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Locked Up, Locked In
by Becky Tan

In 1925 Richard Loeb and Nathan Leopold were sent to prison for life. In various descriptions they were gay or paedophiles or bored or too rich. At any rate, it was Chicago in the ‘20s, a time of prohibition, bootleggers, the Charleston. Perhaps there was a subtle need to test the limits of society, i.e., commit the perfect crime. Loeb and Leopold systematically selected a 14-year-old boy and murdered him. It was not the perfect murder: they left a pair of glasses at the scene by mistake. Locked up once and for all, they became famous; parents warned their children that “Leopold and Loeb would come and get you” if they didn’t watch out.  During the hearings, women were asked to leave the courtroom because the topic was “too delicate for their ears.” The League of Women Voters protested and women were readmitted to the proceedings. In 1936 Loeb was murdered in prison. In 1958 Leopold was released and moved to Puerto Rico where he lived a relatively secluded life. The true story has been retold, or at least mentioned, in about 15 films and plays, including Rope by Alfred Hitchcock in 1948 and Compulsion by Richard Fleischer in 1959, right up to the present time when the TV series Mad Men mentioned them. Tom Kalin told the story in Swoon in 1992. The Berlinale brought it back for a special showing.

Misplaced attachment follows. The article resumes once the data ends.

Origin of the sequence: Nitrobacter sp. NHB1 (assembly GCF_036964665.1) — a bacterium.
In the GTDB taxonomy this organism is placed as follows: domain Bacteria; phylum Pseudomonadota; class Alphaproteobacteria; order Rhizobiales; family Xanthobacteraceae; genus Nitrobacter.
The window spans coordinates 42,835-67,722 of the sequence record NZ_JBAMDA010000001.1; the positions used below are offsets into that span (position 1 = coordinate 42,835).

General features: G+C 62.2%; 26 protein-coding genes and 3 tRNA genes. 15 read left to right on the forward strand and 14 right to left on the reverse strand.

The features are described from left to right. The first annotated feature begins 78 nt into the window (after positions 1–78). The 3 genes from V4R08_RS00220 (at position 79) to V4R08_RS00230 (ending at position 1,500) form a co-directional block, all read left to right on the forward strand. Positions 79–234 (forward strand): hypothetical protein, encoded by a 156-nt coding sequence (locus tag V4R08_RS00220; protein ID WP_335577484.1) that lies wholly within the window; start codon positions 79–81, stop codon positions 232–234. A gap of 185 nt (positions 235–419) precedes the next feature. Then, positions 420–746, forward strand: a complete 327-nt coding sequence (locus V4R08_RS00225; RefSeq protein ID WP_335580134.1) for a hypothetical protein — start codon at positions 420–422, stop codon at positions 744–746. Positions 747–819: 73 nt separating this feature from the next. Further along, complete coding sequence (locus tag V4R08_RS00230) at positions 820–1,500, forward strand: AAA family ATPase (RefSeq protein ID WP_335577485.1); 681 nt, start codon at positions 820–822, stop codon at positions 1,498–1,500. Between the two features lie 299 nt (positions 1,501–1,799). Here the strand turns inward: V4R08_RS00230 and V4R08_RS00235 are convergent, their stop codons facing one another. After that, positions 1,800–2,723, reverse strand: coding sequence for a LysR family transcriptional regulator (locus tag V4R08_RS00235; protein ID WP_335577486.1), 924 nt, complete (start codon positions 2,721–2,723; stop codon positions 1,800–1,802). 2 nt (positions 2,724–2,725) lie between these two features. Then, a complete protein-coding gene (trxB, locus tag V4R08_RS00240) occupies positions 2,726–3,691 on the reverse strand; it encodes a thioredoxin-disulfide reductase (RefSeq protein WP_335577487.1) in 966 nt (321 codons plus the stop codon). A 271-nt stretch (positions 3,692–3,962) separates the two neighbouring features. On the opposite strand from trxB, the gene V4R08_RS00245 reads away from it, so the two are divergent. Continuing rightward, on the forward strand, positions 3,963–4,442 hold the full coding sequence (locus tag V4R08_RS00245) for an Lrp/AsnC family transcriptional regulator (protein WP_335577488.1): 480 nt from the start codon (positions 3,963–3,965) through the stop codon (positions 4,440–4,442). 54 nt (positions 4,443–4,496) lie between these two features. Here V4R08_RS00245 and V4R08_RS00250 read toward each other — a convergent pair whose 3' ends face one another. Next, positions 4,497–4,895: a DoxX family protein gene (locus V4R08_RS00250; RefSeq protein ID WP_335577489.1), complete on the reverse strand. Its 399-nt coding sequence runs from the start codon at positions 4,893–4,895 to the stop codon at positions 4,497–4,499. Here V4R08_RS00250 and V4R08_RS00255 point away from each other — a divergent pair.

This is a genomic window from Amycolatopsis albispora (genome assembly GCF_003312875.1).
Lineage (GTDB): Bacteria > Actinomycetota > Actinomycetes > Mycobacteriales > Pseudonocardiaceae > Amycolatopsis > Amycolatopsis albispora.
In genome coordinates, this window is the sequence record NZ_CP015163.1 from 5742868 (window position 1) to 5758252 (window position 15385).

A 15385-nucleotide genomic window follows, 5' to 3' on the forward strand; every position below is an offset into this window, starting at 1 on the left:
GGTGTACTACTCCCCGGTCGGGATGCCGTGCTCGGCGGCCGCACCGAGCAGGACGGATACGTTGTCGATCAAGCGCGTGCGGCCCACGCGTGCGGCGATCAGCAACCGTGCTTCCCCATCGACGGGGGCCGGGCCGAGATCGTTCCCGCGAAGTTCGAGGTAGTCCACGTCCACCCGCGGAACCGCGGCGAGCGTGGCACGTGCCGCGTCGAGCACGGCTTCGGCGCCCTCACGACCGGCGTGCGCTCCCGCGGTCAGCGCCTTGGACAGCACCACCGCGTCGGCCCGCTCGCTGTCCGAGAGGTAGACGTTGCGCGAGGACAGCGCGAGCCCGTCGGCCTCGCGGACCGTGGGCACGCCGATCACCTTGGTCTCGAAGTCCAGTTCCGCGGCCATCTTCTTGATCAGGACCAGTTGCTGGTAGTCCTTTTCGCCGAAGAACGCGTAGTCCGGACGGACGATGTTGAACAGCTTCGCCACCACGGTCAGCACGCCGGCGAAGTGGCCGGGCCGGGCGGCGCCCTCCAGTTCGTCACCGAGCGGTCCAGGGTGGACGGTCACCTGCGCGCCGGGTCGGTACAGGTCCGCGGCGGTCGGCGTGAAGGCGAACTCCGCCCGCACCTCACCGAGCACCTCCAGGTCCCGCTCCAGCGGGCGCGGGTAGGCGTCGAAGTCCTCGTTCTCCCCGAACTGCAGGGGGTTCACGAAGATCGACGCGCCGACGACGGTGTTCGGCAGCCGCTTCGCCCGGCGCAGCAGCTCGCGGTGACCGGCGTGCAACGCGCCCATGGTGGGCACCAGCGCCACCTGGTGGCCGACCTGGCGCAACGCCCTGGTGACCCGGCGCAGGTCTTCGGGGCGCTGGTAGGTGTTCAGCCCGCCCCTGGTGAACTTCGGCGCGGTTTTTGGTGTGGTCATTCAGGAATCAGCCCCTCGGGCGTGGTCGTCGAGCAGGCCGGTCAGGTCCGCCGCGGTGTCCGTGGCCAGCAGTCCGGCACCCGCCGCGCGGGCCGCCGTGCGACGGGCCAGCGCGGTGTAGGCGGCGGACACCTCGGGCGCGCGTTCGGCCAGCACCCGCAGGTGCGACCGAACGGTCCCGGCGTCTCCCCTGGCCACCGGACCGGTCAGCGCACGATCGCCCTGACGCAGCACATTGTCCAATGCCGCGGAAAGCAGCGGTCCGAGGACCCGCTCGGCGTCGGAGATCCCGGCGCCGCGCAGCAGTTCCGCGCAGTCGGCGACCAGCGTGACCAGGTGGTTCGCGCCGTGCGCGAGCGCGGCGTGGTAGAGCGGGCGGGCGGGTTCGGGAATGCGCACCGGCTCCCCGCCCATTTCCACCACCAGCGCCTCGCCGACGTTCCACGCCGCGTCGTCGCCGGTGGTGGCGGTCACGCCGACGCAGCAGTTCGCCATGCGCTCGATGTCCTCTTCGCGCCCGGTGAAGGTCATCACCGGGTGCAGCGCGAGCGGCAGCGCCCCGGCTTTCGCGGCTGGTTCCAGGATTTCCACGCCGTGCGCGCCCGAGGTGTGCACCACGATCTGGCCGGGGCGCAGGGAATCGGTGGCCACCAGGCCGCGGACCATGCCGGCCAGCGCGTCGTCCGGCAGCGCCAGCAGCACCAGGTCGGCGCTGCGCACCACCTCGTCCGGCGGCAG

Justice spared these two young men the death penalty (until a fellow prisoner took the law into his own hand and murdered one of them). Not so lucky are thousands of prisoners on death row in 34 states in the U.S., e.g., 400 each in Florida and Texas and 600 in California although “California isn’t executing at the moment.” In the documentary Death Row director Werner Herzog interviewed five of these prisoners in one-hour segments, which is the length of time that visitation was permitted. He visited the crime sites, talked to family members and witnesses. Each prisoner comes across as a human being, which, as an opponent of the death penalty, might have been Herzog’s goal. Still, they are not innocent. James Barnes is very smart but most certainly a psychopath, a murderer of women, including his wife. But look at the psychopathic family from which he comes. Hank Skinner claims innocence of the murder of his girlfriend and her two sons. Joseph Garcia and George Rivas are two of the Texas Seven who staged a hold-up and killed a policeman. They are famous for having escaped from prison (an event which Herzog said would make a terrific film in its own right). He believes that young Garcia, at least, is innocent, only guilty by association perhaps. Interesting is that although there are seven times more African-Americans than Caucasians in U.S. prisons, in this report all the men were white or Hispanic. There was only one woman, Linda Carty, and she is a British citizen from the Caribbean Island of St. Kitts, facing death because of the alleged kidnapping and murder of a baby.

After this fascinating film Werner Herzog answered questions from the audience which included many film students who were attending the Berlinale Talent Campus. Herzog said that, “no German would support capital punishment; no state should have the capability to kill off anyone for any reason.” He had to plan his questions for the prisoners carefully due to the limitations set by the 50-minute time limit, after setting up cameras in the prison visitation room. He had no trouble establishing a rapport. The prisoners were happy to talk. He said that Texas was very media friendly and there was no censorship from the U.S. He believes that “psychologists are one of the mistakes of the 20th century.”